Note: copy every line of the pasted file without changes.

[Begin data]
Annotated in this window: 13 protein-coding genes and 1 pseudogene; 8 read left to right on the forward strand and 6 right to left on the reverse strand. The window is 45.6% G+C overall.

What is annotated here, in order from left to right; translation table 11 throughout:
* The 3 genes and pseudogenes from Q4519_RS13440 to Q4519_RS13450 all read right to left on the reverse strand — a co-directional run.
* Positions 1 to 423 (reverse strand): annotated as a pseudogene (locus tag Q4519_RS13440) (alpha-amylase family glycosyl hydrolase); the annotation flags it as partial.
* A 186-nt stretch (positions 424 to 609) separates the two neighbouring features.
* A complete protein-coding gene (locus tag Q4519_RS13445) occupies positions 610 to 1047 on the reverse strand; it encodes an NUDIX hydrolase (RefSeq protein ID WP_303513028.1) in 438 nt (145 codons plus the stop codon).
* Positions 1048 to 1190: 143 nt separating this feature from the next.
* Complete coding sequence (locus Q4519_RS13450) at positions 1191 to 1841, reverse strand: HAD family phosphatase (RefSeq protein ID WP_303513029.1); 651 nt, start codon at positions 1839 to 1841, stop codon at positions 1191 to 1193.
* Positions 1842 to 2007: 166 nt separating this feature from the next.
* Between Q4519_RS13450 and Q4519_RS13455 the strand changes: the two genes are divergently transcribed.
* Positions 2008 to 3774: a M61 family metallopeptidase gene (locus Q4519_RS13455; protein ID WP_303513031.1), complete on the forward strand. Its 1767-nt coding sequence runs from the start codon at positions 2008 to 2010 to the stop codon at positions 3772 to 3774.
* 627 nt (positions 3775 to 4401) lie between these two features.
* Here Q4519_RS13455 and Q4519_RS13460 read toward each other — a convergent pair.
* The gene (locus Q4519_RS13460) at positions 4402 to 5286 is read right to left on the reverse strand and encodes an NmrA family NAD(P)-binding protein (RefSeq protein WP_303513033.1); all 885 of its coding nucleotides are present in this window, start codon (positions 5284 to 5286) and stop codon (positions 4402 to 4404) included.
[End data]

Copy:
Annotated in this window: 13 protein-coding genes and 1 pseudogene; 8 read left to right on the forward strand and 6 right to left on the reverse strand. The window is 45.6% G+C overall.

What is annotated here, in order from left to right; translation table 11 throughout:
* The 3 genes and pseudogenes from Q4519_RS13440 to Q4519_RS13450 all read right to left on the reverse strand — a co-directional run.
* Positions 1 to 423 (reverse strand): annotated as a pseudogene (locus tag Q4519_RS13440) (alpha-amylase family glycosyl hydrolase); the annotation flags it as partial.
* A 186-nt stretch (positions 424 to 609) separates the two neighbouring features.
* A complete protein-coding gene (locus tag Q4519_RS13445) occupies positions 610 to 1047 on the reverse strand; it encodes an NUDIX hydrolase (RefSeq protein ID WP_303513028.1) in 438 nt (145 codons plus the stop codon).
* Positions 1048 to 1190: 143 nt separating this feature from the next.
* Complete coding sequence (locus Q4519_RS13450) at positions 1191 to 1841, reverse strand: HAD family phosphatase (RefSeq protein ID WP_303513029.1); 651 nt, start codon at positions 1839 to 1841, stop codon at positions 1191 to 1193.
* Positions 1842 to 2007: 166 nt separating this feature from the next.
* Between Q4519_RS13450 and Q4519_RS13455 the strand changes: the two genes are divergently transcribed.
* Positions 2008 to 3774: a M61 family metallopeptidase gene (locus Q4519_RS13455; protein ID WP_303513031.1), complete on the forward strand. Its 1767-nt coding sequence runs from the start codon at positions 2008 to 2010 to the stop codon at positions 3772 to 3774.
* 627 nt (positions 3775 to 4401) lie between these two features.
* Here Q4519_RS13455 and Q4519_RS13460 read toward each other — a convergent pair.
* The gene (locus Q4519_RS13460) at positions 4402 to 5286 is read right to left on the reverse strand and encodes an NmrA family NAD(P)-binding protein (RefSeq protein WP_303513033.1); all 885 of its coding nucleotides are present in this window, start codon (positions 5284 to 5286) and stop codon (positions 4402 to 4404) included.